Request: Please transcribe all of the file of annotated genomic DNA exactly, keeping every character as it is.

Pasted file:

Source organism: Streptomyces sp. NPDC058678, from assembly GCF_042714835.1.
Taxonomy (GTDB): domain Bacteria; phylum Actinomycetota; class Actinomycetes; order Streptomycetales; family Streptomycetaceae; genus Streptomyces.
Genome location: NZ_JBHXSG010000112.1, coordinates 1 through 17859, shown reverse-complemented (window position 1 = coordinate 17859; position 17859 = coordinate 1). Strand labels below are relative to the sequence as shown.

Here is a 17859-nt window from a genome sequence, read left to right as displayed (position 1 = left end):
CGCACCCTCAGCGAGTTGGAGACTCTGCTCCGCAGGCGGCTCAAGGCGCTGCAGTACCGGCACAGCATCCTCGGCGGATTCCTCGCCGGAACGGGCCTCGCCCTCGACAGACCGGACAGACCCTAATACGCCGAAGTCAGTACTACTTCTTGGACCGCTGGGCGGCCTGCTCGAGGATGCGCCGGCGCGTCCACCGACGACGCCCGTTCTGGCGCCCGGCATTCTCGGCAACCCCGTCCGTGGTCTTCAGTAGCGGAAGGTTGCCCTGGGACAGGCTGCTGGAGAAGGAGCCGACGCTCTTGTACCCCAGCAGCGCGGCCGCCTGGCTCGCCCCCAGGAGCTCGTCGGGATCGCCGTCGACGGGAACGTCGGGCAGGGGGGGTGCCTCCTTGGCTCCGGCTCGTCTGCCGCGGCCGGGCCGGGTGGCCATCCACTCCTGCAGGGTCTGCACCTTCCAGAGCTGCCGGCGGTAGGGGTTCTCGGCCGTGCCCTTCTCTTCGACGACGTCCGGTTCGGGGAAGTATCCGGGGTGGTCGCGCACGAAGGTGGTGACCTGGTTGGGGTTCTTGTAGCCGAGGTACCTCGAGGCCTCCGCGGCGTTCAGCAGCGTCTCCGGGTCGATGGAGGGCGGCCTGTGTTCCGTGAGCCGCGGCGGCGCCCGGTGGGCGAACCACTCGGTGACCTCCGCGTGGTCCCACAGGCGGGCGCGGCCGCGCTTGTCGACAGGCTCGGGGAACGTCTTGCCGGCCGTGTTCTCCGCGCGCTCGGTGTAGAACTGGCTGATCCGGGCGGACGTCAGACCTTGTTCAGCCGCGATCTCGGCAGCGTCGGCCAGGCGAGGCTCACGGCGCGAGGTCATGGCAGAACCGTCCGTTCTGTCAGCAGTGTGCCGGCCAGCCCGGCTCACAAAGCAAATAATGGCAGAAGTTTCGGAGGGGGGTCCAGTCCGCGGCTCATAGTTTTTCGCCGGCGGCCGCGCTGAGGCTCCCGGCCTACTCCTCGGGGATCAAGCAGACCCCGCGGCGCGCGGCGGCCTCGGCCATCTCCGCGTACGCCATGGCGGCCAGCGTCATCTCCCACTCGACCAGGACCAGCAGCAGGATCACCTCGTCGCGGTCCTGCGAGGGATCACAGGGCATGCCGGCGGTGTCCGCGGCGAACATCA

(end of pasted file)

Source organism: Streptomyces sp. NPDC058678, from assembly GCF_042714835.1.
Taxonomy (GTDB): domain Bacteria; phylum Actinomycetota; class Actinomycetes; order Streptomycetales; family Streptomycetaceae; genus Streptomyces.
Genome location: NZ_JBHXSG010000112.1, coordinates 1 through 17859, shown reverse-complemented (window position 1 = coordinate 17859; position 17859 = coordinate 1). Strand labels below are relative to the sequence as shown.

Here is a 17859-nt window from a genome sequence, read left to right as displayed (position 1 = left end):
CGCACCCTCAGCGAGTTGGAGACTCTGCTCCGCAGGCGGCTCAAGGCGCTGCAGTACCGGCACAGCATCCTCGGCGGATTCCTCGCCGGAACGGGCCTCGCCCTCGACAGACCGGACAGACCCTAATACGCCGAAGTCAGTACTACTTCTTGGACCGCTGGGCGGCCTGCTCGAGGATGCGCCGGCGCGTCCACCGACGACGCCCGTTCTGGCGCCCGGCATTCTCGGCAACCCCGTCCGTGGTCTTCAGTAGCGGAAGGTTGCCCTGGGACAGGCTGCTGGAGAAGGAGCCGACGCTCTTGTACCCCAGCAGCGCGGCCGCCTGGCTCGCCCCCAGGAGCTCGTCGGGATCGCCGTCGACGGGAACGTCGGGCAGGGGGGGTGCCTCCTTGGCTCCGGCTCGTCTGCCGCGGCCGGGCCGGGTGGCCATCCACTCCTGCAGGGTCTGCACCTTCCAGAGCTGCCGGCGGTAGGGGTTCTCGGCCGTGCCCTTCTCTTCGACGACGTCCGGTTCGGGGAAGTATCCGGGGTGGTCGCGCACGAAGGTGGTGACCTGGTTGGGGTTCTTGTAGCCGAGGTACCTCGAGGCCTCCGCGGCGTTCAGCAGCGTCTCCGGGTCGATGGAGGGCGGCCTGTGTTCCGTGAGCCGCGGCGGCGCCCGGTGGGCGAACCACTCGGTGACCTCCGCGTGGTCCCACAGGCGGGCGCGGCCGCGCTTGTCGACAGGCTCGGGGAACGTCTTGCCGGCCGTGTTCTCCGCGCGCTCGGTGTAGAACTGGCTGATCCGGGCGGACGTCAGACCTTGTTCAGCCGCGATCTCGGCAGCGTCGGCCAGGCGAGGCTCACGGCGCGAGGTCATGGCAGAACCGTCCGTTCTGTCAGCAGTGTGCCGGCCAGCCCGGCTCACAAAGCAAATAATGGCAGAAGTTTCGGAGGGGGGTCCAGTCCGCGGCTCATAGTTTTTCGCCGGCGGCCGCGCTGAGGCTCCCGGCCTACTCCTCGGGGATCAAGCAGACCCCGCGGCGCGCGGCGGCCTCGGCCATCTCCGCGTACGCCATGGCGGCCAGCGTCATCTCCCACTCGACCAGGACCAGCAGCAGGATCACCTCGTCGCGGTCCTGCGAGGGATCACAGGGCATGCCGGCGGTGTCCGCGGCGAACATCA